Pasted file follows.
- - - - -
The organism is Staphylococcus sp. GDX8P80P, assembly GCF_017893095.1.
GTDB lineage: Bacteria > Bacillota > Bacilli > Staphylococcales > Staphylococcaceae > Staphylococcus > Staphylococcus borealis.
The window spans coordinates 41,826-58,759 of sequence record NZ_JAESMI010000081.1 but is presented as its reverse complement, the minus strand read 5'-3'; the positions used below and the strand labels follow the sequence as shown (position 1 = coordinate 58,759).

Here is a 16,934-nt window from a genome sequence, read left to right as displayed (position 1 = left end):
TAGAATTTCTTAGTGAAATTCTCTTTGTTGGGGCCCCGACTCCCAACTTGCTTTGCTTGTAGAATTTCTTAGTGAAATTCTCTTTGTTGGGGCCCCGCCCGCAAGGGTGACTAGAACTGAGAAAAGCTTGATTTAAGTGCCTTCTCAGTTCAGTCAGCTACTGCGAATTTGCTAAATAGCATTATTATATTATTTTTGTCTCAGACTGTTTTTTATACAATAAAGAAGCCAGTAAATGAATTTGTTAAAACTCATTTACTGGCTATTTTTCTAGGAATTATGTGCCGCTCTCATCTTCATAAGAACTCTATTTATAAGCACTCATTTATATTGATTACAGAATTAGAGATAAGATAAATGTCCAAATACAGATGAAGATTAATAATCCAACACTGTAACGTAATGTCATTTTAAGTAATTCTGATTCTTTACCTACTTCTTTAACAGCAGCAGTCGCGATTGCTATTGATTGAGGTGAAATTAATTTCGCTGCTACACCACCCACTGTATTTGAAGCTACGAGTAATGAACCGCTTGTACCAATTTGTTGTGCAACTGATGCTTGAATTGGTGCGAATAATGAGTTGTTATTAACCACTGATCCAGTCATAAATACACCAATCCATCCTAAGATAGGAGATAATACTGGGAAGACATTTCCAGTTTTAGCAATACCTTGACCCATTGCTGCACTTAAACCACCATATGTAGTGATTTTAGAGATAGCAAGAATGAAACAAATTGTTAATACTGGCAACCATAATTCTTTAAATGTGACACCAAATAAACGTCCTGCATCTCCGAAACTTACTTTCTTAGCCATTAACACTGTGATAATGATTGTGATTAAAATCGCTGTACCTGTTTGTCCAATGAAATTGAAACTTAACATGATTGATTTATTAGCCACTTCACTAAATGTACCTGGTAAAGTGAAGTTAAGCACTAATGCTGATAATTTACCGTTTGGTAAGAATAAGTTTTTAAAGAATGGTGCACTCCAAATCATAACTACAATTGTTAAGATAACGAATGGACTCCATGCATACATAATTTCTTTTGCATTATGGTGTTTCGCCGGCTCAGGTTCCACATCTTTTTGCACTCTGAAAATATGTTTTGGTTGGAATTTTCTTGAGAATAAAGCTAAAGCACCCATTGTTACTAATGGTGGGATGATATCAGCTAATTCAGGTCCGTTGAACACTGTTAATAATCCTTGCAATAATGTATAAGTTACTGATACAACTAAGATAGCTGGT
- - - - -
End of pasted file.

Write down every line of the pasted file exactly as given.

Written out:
The organism is Staphylococcus sp. GDX8P80P, assembly GCF_017893095.1.
GTDB lineage: Bacteria > Bacillota > Bacilli > Staphylococcales > Staphylococcaceae > Staphylococcus > Staphylococcus borealis.
The window spans coordinates 41,826-58,759 of sequence record NZ_JAESMI010000081.1 but is presented as its reverse complement, the minus strand read 5'-3'; the positions used below and the strand labels follow the sequence as shown (position 1 = coordinate 58,759).

Here is a 16,934-nt window from a genome sequence, read left to right as displayed (position 1 = left end):
TAGAATTTCTTAGTGAAATTCTCTTTGTTGGGGCCCCGACTCCCAACTTGCTTTGCTTGTAGAATTTCTTAGTGAAATTCTCTTTGTTGGGGCCCCGCCCGCAAGGGTGACTAGAACTGAGAAAAGCTTGATTTAAGTGCCTTCTCAGTTCAGTCAGCTACTGCGAATTTGCTAAATAGCATTATTATATTATTTTTGTCTCAGACTGTTTTTTATACAATAAAGAAGCCAGTAAATGAATTTGTTAAAACTCATTTACTGGCTATTTTTCTAGGAATTATGTGCCGCTCTCATCTTCATAAGAACTCTATTTATAAGCACTCATTTATATTGATTACAGAATTAGAGATAAGATAAATGTCCAAATACAGATGAAGATTAATAATCCAACACTGTAACGTAATGTCATTTTAAGTAATTCTGATTCTTTACCTACTTCTTTAACAGCAGCAGTCGCGATTGCTATTGATTGAGGTGAAATTAATTTCGCTGCTACACCACCCACTGTATTTGAAGCTACGAGTAATGAACCGCTTGTACCAATTTGTTGTGCAACTGATGCTTGAATTGGTGCGAATAATGAGTTGTTATTAACCACTGATCCAGTCATAAATACACCAATCCATCCTAAGATAGGAGATAATACTGGGAAGACATTTCCAGTTTTAGCAATACCTTGACCCATTGCTGCACTTAAACCACCATATGTAGTGATTTTAGAGATAGCAAGAATGAAACAAATTGTTAATACTGGCAACCATAATTCTTTAAATGTGACACCAAATAAACGTCCTGCATCTCCGAAACTTACTTTCTTAGCCATTAACACTGTGATAATGATTGTGATTAAAATCGCTGTACCTGTTTGTCCAATGAAATTGAAACTTAACATGATTGATTTATTAGCCACTTCACTAAATGTACCTGGTAAAGTGAAGTTAAGCACTAATGCTGATAATTTACCGTTTGGTAAGAATAAGTTTTTAAAGAATGGTGCACTCCAAATCATAACTACAATTGTTAAGATAACGAATGGACTCCATGCATACATAATTTCTTTTGCATTATGGTGTTTCGCCGGCTCAGGTTCCACATCTTTTTGCACTCTGAAAATATGTTTTGGTTGGAATTTTCTTGAGAATAAAGCTAAAGCACCCATTGTTACTAATGGTGGGATGATATCAGCTAATTCAGGTCCGTTGAACACTGTTAATAATCCTTGCAATAATGTATAAGTTACTGATACAACTAAGATAGCTGGT